urging


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Related to urging: ne'er, took over

urge

 (ûrj)
v. urged, urg·ing, urg·es
v.tr.
1. To force or drive forward or onward; impel.
2. To entreat earnestly and often repeatedly; exhort.
3. To advocate earnestly the doing, consideration, or approval of; press for: urge passage of the bill; a speech urging moderation.
4. To stimulate; excite: "It urged him to an intensity like madness" (D.H. Lawrence).
5. To move or impel to action, effort, or speed; spur.
v.intr.
1. To exert an impelling force; push vigorously.
2. To present a forceful argument, claim, or case.
n.
1. The act of urging.
2.
a. An impulse that prompts action or effort: suppressed an urge to laugh.
b. An involuntary tendency to perform a given activity; an instinct: "There is a human urge to clarify, rationalize, justify" (Leonard Bernstein).

[Latin urgēre.]
ThesaurusAntonymsRelated WordsSynonymsLegend:
Noun1.urging - a verbalization that encourages you to attempt somethingurging - a verbalization that encourages you to attempt something; "the ceaseless prodding got on his nerves"
encouragement - the expression of approval and support
2.urging - the act of earnestly supporting or encouragingurging - the act of earnestly supporting or encouraging
advocacy, protagonism - active support of an idea or cause etc.; especially the act of pleading or arguing for something
3.urging - insistent solicitation and entreaty; "his importunity left me no alternative but to agree"
solicitation - an entreaty addressed to someone of superior status; "a solicitation to the king for relief"
References in classic literature ?
For years she had been what is called "stage-struck" and had paraded through the streets with traveling men guests at her father's hotel, wearing loud clothes and urging them to tell her of life in the cities out of which they had come.
Victor was proud of his achievement, and went about recommending it and urging every one to partake of it to excess.
We have been selfish, sister, in urging our visit at such hazard.
This excited her curiosity to the point of urging her horse forward until the trail broadened into the level forest again, which she now remembered was a part of the environs of Indian Spring.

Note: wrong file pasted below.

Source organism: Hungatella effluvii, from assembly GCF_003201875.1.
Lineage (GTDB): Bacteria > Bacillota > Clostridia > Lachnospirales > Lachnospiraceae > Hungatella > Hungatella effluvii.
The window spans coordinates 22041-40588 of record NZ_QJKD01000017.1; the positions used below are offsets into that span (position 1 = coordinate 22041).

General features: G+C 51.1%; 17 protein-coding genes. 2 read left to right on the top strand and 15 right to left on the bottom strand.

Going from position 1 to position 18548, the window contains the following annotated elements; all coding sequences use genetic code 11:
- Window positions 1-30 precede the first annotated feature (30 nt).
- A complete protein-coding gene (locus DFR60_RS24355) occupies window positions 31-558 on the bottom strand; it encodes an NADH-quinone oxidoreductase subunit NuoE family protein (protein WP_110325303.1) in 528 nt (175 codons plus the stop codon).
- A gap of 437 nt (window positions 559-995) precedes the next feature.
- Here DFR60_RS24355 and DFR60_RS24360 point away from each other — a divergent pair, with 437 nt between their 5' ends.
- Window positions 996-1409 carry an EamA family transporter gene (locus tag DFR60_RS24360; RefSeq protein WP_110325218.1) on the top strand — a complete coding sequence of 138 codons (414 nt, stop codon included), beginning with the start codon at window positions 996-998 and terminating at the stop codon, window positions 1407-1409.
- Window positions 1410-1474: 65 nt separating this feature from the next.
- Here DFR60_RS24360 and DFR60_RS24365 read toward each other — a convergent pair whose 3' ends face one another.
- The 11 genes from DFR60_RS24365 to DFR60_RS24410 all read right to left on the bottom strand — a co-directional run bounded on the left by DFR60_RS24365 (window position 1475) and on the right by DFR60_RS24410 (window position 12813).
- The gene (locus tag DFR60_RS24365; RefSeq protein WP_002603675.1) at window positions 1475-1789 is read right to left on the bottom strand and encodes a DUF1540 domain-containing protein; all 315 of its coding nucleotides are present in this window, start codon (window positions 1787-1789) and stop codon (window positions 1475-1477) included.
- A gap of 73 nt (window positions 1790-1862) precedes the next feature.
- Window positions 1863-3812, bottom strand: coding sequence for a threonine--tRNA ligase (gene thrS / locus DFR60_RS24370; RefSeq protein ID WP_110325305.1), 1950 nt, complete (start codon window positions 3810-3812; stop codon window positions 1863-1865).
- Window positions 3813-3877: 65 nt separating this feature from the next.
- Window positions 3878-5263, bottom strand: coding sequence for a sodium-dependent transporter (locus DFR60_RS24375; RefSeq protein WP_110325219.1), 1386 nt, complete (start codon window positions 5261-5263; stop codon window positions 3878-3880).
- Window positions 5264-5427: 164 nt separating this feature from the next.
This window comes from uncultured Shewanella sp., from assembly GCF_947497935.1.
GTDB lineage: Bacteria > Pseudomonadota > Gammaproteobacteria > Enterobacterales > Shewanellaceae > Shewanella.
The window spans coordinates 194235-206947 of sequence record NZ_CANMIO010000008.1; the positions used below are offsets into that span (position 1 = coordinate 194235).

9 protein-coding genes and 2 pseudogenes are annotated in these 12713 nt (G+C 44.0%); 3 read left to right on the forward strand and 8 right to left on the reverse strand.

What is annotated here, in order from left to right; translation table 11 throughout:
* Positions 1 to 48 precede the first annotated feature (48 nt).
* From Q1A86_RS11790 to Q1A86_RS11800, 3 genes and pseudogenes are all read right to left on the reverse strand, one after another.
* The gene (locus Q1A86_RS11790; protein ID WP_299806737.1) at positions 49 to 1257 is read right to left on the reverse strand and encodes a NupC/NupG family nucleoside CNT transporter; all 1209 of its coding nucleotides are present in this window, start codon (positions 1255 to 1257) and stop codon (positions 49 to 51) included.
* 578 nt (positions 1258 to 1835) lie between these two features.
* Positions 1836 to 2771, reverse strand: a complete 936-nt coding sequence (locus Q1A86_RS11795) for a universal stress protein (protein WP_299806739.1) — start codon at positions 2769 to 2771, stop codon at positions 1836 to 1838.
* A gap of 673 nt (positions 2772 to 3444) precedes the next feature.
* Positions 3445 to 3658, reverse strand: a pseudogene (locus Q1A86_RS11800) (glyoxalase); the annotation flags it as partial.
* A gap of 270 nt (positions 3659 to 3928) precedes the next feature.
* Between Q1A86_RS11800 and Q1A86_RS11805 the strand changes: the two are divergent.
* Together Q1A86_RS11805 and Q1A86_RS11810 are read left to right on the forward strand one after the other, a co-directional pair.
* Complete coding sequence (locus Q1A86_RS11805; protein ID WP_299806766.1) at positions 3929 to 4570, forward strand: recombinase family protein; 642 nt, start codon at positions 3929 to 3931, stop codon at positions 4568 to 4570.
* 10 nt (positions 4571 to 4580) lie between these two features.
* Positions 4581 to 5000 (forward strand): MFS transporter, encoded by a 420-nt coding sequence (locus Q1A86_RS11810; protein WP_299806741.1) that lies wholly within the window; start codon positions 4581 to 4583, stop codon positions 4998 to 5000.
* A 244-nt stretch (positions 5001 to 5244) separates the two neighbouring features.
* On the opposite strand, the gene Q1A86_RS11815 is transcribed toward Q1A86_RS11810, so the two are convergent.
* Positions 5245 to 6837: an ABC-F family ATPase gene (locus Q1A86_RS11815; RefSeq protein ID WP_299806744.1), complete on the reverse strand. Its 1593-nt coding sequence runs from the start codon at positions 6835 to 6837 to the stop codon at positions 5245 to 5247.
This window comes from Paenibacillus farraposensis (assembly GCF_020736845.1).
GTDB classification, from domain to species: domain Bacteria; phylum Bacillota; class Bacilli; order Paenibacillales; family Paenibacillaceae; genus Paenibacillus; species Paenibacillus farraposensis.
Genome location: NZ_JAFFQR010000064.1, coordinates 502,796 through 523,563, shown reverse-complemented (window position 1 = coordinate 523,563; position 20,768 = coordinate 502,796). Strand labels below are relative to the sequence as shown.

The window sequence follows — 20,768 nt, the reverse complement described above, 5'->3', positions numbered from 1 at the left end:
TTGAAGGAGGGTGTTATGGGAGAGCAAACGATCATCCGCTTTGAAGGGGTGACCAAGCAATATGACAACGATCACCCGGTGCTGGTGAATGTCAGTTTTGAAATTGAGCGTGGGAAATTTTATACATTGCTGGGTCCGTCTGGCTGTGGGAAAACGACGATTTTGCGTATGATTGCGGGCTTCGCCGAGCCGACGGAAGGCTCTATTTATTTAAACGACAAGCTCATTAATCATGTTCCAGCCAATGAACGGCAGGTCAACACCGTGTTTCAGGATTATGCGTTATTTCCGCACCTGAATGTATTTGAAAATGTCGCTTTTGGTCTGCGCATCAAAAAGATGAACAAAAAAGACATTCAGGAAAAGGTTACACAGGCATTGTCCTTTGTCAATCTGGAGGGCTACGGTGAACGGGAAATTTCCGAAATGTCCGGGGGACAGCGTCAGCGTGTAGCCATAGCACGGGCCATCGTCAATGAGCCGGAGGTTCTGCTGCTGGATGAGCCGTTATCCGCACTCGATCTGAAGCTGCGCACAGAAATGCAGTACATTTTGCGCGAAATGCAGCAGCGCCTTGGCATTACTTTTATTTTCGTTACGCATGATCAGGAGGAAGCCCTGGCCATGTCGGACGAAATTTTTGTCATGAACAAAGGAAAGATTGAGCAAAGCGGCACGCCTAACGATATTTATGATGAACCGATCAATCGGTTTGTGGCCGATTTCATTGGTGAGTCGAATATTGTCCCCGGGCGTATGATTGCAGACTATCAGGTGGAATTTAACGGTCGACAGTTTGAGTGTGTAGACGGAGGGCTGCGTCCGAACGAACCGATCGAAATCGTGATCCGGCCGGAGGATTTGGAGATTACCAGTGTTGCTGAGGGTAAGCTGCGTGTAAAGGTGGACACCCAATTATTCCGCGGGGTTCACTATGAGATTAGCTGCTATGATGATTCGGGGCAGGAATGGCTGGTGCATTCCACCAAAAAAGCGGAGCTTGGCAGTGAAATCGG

The fellow (gentleman, as he styled himself) can hardly have been other than a spurious interloper; for, instead of seeking office from the king or the royal governor, or urging his hereditary claim to Eastern lands, he bethought himself of no better avenue to wealth than by cutting a shop-door through the side of his ancestral residence.
returned Starbuck, turning round not a single inch as he spoke; still earnestly but whisperingly urging his crew; his face set like a flint from Stubb's.
Over this road, with one shoe gone, I was forced to gallop at my utmost speed, my rider meanwhile cutting into me with his whip, and with wild curses urging me to go still faster.
Shelby for him, stating his troubles, and urging them to send to his relief.
A wire rope led from the foretopmast to the file of mules on the tow-path a hundred yards ahead, and by dint of much banging and swearing and urging, the detachment of drivers managed to get a speed of two or three miles an hour out of the mules against the stiff current.
He was satisfied of there being no present danger in returning home, but no assurances could convince him that it was safe to stay; and while the others were variously urging and recommending, Mr.
Elinor was very earnest in her application to her mother, relating all that had passed, her suspicions of Willoughby's inconstancy, urging her by every plea of duty and affection to demand from Marianne an account of her real situation with respect to him.
I beg your pardon, it is the literal truth: he asked me more than once, and was as stiff about urging his point as ever you could be.